Privacy Group Files FTC Complaint Over Uber's New Policies

The Electronic Privacy Information Center filed a complaint after Uber unveiled a new privacy policy in May.
SMS
Privacy Group Files FTC Complaint Over Uber's New Policies

Ride-sharing app Uber could soon be back in court, this time for concerns over privacy for users of the ride-sharing app.

Privacy rights group the Electronic Privacy Information Center (EPIC) is filing a complaint against Uber with the Federal Trade Commission over the app's ability to track users' locations even if the app is closed and its use of users' address books. 

Uber updated its privacy policy in late May for both riders and drivers, allowing the app to know your location even when it's running in the background and have access to your contacts for special offers. 

The post says"In either case, users will be in control:  they will be able to choose whether to share the data with Uber."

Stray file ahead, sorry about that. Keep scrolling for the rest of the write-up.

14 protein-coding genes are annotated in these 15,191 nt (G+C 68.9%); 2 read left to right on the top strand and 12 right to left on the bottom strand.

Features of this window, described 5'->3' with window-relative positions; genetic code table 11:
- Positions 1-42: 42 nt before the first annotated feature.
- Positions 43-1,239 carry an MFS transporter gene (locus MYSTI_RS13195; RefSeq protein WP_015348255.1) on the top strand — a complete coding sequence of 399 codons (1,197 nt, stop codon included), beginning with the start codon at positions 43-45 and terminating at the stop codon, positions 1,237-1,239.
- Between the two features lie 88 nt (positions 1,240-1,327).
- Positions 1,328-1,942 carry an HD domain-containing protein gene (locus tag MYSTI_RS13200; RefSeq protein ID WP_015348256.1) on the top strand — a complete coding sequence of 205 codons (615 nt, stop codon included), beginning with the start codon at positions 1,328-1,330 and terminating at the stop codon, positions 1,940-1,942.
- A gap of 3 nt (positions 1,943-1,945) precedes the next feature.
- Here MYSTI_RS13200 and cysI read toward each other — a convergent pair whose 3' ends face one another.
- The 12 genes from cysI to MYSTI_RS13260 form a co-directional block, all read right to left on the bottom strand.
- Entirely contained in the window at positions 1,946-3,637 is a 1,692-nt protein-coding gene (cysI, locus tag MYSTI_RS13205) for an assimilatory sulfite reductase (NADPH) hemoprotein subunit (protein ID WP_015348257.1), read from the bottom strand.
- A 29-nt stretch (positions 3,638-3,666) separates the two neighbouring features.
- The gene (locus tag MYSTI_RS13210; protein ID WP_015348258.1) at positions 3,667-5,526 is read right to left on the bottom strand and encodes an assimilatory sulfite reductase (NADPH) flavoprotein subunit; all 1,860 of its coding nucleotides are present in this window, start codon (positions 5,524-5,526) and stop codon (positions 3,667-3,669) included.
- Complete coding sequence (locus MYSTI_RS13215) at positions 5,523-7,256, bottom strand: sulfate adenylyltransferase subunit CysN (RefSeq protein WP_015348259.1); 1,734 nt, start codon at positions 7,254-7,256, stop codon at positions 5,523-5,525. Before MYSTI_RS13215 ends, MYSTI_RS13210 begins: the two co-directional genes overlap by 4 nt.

The privacy group is skeptical though, saying "These statements could lead users to believe that that they can choose to not share location data with the company after downloading the app, which is not true." 

EPIC claims Uber can still track users' locations using their IP addresses even after the users have turned off GPS tracking. The group is asking for the FTC to halt Uber from rolling out its new privacy policy and investigate the company for its compliance with various privacy laws. (Video via Uber

Uber has found itself under government scrutiny before, fighting in cities around the world to get a break from taxi laws.

"Same right, same rules. Same rights, same rules."

The changes in privacy settings, barring an FTC holdup, will go into effect July 15. 

Featured Stories
Demonstrators participate in the 2014 People's Climate March.

The People's Climate March Is About More Than Just The Environment

U.S. Army Sgt. Joshua Rodgers and Sgt. Cameron Thomas

Friendly Fire May Have Killed 2 US Army Rangers In Afghanistan

President Trump at a press conference

Has President Trump Delivered On His 100-Day Contract With Voters?